It is a strange thing, when I feel most fervently and most deeply, my hands and my tongue seem alike tied, so that I cannot rightly describe or accurately portray the thoughts that are rising within me; and yet I am a painter; my eye tells me as much as that, and all my friends who have seen my sketches and fancies say the same.

I am a poor lad, and live in one of the narrowest of lanes; but I do not want for light, as my room is high up in the house, with an extensive prospect over the neighbouring roofs. During the first few days I went to live in the town, I felt low-spirited and solitary enough. Instead of the forest and the green hills of former days, I had here only a forest of chimney-pots to look out upon. And then I had not a single friend; not one familiar face greeted me.

So one evening I sat at the window, in a desponding mood; and presently I opened the casement and looked out. Oh, how my heart leaped up with joy! Here was a well-known face at last—a round, friendly countenance, the face of a good friend I had known at home. In, fact, it was the MOON that looked in upon me. He was quite unchanged, the dear old Moon, and had the same face exactly that he used to show when he peered down upon me through the willow trees on the moor. I kissed my hand to him over and over again, as he shone far into my little room; and he, for his part, promised me that every evening, when he came abroad, he would look in upon me for a few moments.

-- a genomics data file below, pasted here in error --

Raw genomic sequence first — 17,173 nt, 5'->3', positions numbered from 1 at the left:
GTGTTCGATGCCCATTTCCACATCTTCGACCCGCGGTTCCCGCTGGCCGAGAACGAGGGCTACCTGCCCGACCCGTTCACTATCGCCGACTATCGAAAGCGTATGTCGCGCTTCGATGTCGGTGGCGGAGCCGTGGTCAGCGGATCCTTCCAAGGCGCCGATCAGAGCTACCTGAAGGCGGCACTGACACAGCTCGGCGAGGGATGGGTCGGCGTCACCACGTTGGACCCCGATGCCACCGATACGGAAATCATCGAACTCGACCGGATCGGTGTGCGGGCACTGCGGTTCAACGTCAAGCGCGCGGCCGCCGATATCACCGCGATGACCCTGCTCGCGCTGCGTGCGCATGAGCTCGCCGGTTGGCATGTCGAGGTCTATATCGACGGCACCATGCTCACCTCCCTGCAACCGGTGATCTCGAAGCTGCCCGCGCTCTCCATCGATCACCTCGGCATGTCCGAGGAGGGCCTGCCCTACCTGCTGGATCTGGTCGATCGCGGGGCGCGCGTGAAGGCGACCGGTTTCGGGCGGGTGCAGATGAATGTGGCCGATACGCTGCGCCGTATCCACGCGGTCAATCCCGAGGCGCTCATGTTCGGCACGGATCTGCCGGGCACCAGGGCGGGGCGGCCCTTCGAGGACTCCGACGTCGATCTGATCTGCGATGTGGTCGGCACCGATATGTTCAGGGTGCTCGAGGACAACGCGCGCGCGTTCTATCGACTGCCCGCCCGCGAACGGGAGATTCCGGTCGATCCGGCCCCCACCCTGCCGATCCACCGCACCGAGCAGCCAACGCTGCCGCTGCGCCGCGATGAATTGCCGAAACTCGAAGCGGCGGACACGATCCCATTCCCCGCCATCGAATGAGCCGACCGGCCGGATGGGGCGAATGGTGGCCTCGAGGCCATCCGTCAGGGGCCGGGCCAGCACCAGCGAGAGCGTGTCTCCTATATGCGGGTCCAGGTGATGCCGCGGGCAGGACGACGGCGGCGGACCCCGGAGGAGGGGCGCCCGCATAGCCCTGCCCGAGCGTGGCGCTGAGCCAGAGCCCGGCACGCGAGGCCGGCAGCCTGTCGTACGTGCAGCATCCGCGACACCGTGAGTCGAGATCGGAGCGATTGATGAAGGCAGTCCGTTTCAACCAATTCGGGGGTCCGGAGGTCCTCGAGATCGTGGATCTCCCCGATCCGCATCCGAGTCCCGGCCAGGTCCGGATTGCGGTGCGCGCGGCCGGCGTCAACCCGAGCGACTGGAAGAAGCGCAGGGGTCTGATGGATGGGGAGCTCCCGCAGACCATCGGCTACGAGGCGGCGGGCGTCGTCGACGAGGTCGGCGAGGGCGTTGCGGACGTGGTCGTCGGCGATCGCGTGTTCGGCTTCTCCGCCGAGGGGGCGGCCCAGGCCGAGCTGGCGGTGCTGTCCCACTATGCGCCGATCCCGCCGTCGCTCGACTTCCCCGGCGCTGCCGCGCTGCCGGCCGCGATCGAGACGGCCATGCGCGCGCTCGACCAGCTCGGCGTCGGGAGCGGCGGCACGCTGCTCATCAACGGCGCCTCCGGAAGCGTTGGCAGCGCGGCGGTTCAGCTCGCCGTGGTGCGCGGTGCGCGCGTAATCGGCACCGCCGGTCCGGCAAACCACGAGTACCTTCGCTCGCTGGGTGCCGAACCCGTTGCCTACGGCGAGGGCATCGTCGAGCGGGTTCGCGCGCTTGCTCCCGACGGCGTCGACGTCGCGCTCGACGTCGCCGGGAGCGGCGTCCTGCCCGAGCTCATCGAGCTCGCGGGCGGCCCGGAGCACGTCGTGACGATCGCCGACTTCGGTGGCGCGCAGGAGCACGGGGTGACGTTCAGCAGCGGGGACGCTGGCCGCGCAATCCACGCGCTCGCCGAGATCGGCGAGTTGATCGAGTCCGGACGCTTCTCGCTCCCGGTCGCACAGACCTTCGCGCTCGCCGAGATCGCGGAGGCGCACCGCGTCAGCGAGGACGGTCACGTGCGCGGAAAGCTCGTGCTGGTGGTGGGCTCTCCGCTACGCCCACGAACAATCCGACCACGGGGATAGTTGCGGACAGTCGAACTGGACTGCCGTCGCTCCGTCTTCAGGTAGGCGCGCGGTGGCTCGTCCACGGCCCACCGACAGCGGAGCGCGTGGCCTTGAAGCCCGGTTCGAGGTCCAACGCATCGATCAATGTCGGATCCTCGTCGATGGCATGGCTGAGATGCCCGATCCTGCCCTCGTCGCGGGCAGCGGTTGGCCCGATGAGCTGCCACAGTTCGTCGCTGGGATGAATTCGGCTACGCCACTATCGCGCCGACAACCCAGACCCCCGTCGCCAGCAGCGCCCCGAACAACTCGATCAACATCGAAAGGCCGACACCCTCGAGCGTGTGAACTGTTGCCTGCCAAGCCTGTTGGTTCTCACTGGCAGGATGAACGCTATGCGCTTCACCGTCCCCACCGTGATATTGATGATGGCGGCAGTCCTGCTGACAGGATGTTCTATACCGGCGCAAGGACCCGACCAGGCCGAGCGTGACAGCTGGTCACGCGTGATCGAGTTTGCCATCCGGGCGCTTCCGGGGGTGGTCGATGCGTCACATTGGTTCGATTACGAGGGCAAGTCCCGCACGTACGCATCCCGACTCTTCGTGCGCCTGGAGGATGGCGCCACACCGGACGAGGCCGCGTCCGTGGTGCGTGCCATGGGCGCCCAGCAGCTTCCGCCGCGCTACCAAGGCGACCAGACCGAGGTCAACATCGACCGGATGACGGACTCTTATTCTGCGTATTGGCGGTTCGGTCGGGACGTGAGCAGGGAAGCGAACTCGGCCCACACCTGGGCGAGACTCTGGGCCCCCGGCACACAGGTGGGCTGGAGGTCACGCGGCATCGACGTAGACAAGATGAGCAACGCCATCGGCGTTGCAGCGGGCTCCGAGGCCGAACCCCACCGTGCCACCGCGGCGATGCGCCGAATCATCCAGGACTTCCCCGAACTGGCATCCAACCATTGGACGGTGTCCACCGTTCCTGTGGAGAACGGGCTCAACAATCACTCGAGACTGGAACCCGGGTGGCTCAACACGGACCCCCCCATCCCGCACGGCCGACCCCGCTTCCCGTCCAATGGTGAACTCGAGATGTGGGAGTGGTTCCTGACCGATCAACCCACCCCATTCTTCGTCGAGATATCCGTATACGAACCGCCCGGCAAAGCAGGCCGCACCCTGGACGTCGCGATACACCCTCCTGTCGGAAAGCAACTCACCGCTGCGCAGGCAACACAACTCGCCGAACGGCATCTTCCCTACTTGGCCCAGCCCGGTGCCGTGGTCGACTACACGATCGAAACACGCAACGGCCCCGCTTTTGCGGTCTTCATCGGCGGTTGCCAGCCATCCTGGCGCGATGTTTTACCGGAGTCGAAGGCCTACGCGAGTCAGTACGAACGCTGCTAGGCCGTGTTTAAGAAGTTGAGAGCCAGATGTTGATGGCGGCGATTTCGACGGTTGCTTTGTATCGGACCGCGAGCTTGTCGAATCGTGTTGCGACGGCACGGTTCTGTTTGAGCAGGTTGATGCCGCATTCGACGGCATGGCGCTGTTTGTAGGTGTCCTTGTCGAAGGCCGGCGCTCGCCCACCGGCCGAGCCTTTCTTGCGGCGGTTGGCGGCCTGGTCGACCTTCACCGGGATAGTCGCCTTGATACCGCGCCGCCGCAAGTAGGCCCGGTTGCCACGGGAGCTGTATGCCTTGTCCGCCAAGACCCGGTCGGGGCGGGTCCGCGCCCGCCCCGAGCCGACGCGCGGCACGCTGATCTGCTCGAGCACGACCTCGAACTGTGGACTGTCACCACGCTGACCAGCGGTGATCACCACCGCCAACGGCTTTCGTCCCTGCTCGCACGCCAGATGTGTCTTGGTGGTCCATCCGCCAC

This promise he has faithfully kept. It is a pity that he can only stay such a short time when he comes. Whenever he appears, he tells me of one thing or another that he has seen on the previous night, or on that same evening. “Just paint the scenes I describe to you”—this is what he said to me—“and you will have a very pretty picture-book.” I have followed his injunction for many evenings. I could make up a new “Thousand and One Nights,” in my own way, out of these pictures, but the number might be too great, after all. The pictures I have here given have not been chosen at random, but follow in their proper order, just as they were described to me. Some great gifted painter, or some poet or musician, may make something more of them if he likes; what I have given here are only hasty sketches, hurriedly put upon the paper, with some of my own thoughts, interspersed; for the Moon did not come to me every evening— a cloud sometimes hid his face from me.